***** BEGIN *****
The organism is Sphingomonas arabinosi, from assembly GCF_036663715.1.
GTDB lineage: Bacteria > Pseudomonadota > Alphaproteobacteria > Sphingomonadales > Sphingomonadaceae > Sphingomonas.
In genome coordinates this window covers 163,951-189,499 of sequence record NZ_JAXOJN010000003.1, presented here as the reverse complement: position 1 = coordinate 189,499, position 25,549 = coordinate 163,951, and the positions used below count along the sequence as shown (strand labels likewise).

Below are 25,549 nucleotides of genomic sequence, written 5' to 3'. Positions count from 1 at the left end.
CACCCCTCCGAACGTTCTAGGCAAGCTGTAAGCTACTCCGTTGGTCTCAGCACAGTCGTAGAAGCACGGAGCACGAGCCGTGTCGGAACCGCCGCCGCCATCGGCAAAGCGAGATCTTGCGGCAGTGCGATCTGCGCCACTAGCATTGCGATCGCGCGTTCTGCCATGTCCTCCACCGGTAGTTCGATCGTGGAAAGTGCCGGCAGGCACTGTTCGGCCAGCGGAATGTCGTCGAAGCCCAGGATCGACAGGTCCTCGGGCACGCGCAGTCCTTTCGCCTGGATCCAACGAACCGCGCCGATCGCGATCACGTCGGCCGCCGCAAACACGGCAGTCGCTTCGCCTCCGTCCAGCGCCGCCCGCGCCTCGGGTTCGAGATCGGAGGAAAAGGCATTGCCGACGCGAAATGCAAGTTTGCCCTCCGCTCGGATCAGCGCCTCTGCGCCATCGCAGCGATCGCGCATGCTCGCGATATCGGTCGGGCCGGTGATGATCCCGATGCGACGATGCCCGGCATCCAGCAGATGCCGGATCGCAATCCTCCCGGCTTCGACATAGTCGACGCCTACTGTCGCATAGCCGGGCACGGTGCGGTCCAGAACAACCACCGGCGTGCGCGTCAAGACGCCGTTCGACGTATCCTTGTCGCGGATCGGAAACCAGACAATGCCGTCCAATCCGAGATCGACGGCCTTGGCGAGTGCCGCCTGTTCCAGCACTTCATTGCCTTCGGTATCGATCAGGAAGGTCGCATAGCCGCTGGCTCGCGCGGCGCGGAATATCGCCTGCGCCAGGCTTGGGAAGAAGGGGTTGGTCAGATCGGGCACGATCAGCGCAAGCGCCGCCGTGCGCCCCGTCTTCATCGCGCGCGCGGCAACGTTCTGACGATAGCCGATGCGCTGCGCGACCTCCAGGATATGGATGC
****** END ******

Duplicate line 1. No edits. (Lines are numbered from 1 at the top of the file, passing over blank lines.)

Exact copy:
The organism is Sphingomonas arabinosi, from assembly GCF_036663715.1.